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Mavis Pearl

posted October 14th, 2014 by
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Mavis Pearl is a 3-year-old, tutu-wearing, bunny-loving Bulldog.

And she probably has a busier schedule than you.

Mavis Pearl

By Lauren Cavagnolo


Photos by Steve Bull, Sirius Photography


Mavis, a registered therapy dog, frequents schools, hospitals, nursing homes and hospice centers throughout the Tulsa area. She is a part of Therapy Dogs, Inc., and Caring Canines. She participates in the READ program and attends Champs classes for special needs teens and adults at K9 Manners & More. She also makes house calls on request.


It’s hard not to smile when you see Mavis, who is known for her crazy outfits, and that’s exactly the point. Her owner Lisa Bain has made it her mission to bring smiles to the faces of people in need of cheer through her nonprofit, Joy In The Cause.

“The thing that I love about Joy In The Cause is that its focus is on bringing support, joy and laughter to those with life-altering illness. It’s not just about cancer,” Bain said. “We have helped heart babies, burn patients, trauma injuries, all of the kids in all of the hospitals. It’s not just the chemo floor. It was our desire to be able to find the people who fall through the cracks.”

The inspiration for Joy In The Cause came to Bain and her mother Juanita Jernigan about five years ago. In the same week Bain was diagnosed with two autoimmune diseases, her mother was also diagnosed with stage four ovarian cancer.

The news could have easily brought the mother-daughter pair down, but instead they took an opposite approach.

“We said, ‘We are going to make this journey about joy, about giving and about getting through it like life is a party,’” Bain said. “And we would go to her chemo visits and wear party hats. I would wear chicken suits on the days that she would be getting bad news. The doctor had a party hat with a big pink plume, and he would wear that every time.”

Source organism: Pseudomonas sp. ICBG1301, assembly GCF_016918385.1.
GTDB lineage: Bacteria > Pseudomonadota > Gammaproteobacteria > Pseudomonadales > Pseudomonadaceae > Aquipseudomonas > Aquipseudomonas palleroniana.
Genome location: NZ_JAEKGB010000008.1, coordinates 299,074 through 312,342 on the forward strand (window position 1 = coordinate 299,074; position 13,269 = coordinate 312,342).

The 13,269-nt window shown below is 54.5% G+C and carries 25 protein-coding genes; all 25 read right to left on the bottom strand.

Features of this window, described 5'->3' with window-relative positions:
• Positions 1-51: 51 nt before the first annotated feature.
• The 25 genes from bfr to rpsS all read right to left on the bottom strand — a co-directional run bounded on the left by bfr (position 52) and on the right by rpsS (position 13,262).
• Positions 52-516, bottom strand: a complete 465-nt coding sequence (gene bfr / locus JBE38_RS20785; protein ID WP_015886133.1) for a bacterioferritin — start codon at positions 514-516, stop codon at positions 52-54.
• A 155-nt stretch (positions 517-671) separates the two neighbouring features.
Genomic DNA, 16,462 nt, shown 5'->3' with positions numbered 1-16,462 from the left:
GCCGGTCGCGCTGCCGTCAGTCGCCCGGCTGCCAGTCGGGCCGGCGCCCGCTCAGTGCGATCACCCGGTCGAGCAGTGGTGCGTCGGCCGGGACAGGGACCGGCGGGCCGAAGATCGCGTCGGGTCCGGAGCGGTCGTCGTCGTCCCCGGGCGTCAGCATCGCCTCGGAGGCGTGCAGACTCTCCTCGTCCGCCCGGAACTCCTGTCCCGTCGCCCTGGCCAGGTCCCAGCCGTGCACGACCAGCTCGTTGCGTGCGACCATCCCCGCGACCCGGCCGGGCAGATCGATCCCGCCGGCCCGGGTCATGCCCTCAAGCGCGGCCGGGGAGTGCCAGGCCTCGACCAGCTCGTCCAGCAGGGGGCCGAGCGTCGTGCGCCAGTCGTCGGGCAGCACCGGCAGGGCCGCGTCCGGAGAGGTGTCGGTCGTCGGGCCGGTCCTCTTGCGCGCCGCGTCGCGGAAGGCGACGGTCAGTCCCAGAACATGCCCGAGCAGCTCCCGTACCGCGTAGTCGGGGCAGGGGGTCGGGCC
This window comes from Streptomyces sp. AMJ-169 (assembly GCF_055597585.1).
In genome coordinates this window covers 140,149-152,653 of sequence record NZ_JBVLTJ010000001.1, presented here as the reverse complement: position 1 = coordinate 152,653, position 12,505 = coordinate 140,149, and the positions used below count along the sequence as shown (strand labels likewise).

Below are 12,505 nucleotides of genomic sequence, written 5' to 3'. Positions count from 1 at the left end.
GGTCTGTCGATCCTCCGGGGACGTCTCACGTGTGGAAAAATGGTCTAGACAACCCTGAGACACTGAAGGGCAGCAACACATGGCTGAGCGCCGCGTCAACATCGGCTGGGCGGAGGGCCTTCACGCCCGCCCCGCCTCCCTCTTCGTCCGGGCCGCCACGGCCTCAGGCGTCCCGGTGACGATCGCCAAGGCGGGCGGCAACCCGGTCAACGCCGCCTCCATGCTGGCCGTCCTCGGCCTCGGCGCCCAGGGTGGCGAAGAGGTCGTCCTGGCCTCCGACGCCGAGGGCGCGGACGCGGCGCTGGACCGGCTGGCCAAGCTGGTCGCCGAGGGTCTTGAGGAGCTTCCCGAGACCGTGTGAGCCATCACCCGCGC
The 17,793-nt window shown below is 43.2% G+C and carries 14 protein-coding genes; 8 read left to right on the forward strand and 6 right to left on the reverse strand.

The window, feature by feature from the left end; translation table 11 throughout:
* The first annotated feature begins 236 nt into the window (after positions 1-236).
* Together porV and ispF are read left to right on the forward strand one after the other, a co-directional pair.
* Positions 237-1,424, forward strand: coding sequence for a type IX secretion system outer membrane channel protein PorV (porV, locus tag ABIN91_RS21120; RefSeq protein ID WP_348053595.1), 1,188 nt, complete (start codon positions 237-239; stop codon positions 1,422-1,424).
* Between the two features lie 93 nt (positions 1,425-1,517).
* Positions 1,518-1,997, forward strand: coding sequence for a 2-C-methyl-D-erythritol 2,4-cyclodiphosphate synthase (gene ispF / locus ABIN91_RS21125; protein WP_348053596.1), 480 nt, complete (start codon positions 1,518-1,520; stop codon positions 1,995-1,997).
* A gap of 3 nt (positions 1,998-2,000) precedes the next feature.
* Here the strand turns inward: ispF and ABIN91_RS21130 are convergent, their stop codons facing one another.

Bain also attended chemo treatments with her mother every week.

“When she slept, I would just go from chair to chair to chair and just get to know what the people’s needs were,” she said. “And we really saw how big the needs were and how many people were falling through the cracks. It was always her prayer to someday start a nonprofit group where we could help these people.”

Jernigan’s dream came to fruition before she passed away in December. True to her spirit, her funeral was a party. Those in attendance wore party hats and bright colors.

“She left this legacy to continue,” Bain said. “She’s with me every day. Every day we are seeing the most amazing things happen through Joy In The Cause.”

Called to something great

Mavis’ involvement with Joy In The Cause almost didn’t happen.

After the early death of the family’s Bulldog, Bain was hesitant to get another one, but her son convinced her to recon-sider. They selected a puppy from a facility in Yukon and were taking care of the paperwork when the breeder asked Bain to look at a 6-month-old dog.

“She said, ‘I just know this dog is called to something great. It’s not supposed to be my dog; it’s supposed to be yours,’” Bain recalled.

“And I said, ‘No, I don’t want a 6-month-old dog; I want a puppy,’” Bain said, laughing.

But in the end, Bain agreed to take a look at the little dog. “So we went in the kitchen; she opened up the crate and out came Mavis. She just won my heart from the beginning.”

In September 2013, Joy In The Cause became an official nonprofit, and Mavis has been working hard ever since.

In just over six months, the group has handed out more than 3,800 mini Mavis Pearls, the calling card of Joy In The Cause, and has collected just as many tales of how Mavis has made an impact.

“It is so fun to watch her. When we go to cubicle to cubicle to cubicle in the cancer unit, she goes and she sits, and you can see her processing it all, she knows what the person is wanting,”  Bain said.

On one particular visit, Mavis stopped at a woman’s cubicle and just sat there. Bain says the woman inside started to cry as she said, “She knows I’m afraid of dogs.” Bain asked her if she wanted to pet her, and she said she did. Mavis slowly walked up and gave the woman her paw.

“The lady just held on to her paw for like 15 minutes. Mavis just knew,” Bain said. “It’s like she just knows what each person is going to need, and it’s the same way at Little Lighthouse. Stuff I never trained her to do—it was just there.”

Julie Lipe, director of educational services at the Little Lighthouse, says the children love Mavis. The school serves children with special needs, providing both educational and therapeutic services.

“She is amazingly gentle and sensitive to the needs of our students. She is playful with the children who want to be playful, and she is calm with the children who are more fragile,” Lipe said. “Not only do the children have a lot of fun with Mavis Pearl and Joy In The Cause, but the children are able to work on their therapeutic goals through their interactions with Mavis.”